There are days when it does seem futile but then I have to stop and remember the purpose. I didn't originally start writing just to get published. Writers write because words and stories and characters rumble around inside them and eventually, we have to listen. The only way to truly listen is to pour it onto the page and hope that it makes sense to someone else besides ourselves.
Once you've opened the door to agents, contests, publishing, and recognition, it's hard to close it. But focussing on those things is a surefire way to bring you to a standstill. When you write for something or someone other than yourself, you start building a wall, brick by brick. Every brick takes away from the writer you really are; it becomes less authentic because it's for someone else.
So what do you do when you hit the wall? I think it's different for every writer. For me, I generally try some of the following:
- Walk away. Do something else. Write something else. Read. Play. Shop. Whatever. Just get some space.
- Re-read. A lot of times, when I'm feeling 'woe-is-me' I re-read what I've read. Something that, originally, I was proud of and it reminds me that yes, I can write. Often, when I'm not writing for the right reasons, my work doesn't reflect my ability so it's good to remind myself that I have been successful.
- Music. Music. Music. Music. When you query, you're supposed to mention comparison titles. It shows that you understand the market and where your work would fit within it. This is sometimes very difficult but at least a dozen times a week, I'll hear a song and think, "Hey, that's how X feels!" Songs are emotions put in words and sometimes they do a better job of explaining the point in the journey my characters find themselves. Right now, the songs that reflect my manuscript are: Because of You (Kelly Clarkson), Wasted (Carrie Underwood), and Just a Kiss (Lady Antabellum)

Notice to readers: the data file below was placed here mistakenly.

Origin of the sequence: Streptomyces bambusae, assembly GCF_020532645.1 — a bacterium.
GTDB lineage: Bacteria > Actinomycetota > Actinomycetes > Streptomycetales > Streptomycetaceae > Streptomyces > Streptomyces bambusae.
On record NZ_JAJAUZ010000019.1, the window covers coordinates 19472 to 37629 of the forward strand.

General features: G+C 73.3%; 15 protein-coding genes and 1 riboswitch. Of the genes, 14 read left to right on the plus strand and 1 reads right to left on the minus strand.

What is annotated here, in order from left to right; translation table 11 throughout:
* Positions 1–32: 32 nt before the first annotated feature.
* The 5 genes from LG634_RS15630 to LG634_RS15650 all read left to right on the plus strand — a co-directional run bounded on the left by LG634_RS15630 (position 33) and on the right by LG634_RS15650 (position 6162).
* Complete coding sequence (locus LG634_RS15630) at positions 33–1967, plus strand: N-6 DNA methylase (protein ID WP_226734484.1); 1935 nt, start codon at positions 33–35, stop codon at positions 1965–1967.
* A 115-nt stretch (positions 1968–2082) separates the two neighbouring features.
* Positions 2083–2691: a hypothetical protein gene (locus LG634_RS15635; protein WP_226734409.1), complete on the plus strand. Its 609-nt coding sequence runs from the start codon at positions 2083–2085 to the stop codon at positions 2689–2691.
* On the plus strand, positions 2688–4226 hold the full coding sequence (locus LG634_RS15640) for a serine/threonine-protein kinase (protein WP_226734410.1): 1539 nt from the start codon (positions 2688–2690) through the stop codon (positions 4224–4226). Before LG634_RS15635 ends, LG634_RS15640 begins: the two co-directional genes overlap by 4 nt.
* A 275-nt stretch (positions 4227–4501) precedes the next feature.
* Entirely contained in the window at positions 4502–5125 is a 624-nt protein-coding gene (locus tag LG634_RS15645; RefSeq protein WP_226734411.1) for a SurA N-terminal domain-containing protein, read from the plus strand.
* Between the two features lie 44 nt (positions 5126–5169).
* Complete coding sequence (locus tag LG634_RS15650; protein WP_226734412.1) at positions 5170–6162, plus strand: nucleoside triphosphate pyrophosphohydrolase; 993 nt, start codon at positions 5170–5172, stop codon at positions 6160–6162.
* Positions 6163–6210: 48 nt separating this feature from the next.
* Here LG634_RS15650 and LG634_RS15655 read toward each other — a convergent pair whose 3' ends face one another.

- Twitter is awesome for writers. There's always something on there about how you're feeling right this minute. There's agents, writers, encouragers, and successful authors willing to share and connect. I particularly love Writers Digest and LitRejections because they have awesome articles about how to improve your writing, connect with professionals, and how to not give up.
- Write crap. When I'm cooking, I know if something tastes lousy. It's the same with writing. My palette for my own work is not dead so I know what doesn't work even before my CP's and BFF tell me. I don't always know how to fix it or what exactly is wrong with a certain part but you know it's just not right. That being said, it's sometimes easier to fix than create. So if you write, anything, you can go back and ask "Why isn't that working?"
- Remember that there's life outside of writing. I know. It's hard to remember that there's real characters in the world that you can connect, laugh, and surround yourself with. I often want to curl up and just stay home with my characters. However, if I did, there'd be nothing to write because everything we are and do is affected by what surrounds us. It's important to live your life if you want to write someone else's.
- Blog. I started my day frustrated. My cursor is still at the same spot as when I woke up. Girl standing there looking at boy, at a crossroads, does she take a chance? I don't know yet, but I managed to blog, so at least I got some writing done today, right? And if you're only writing for you, then it all counts.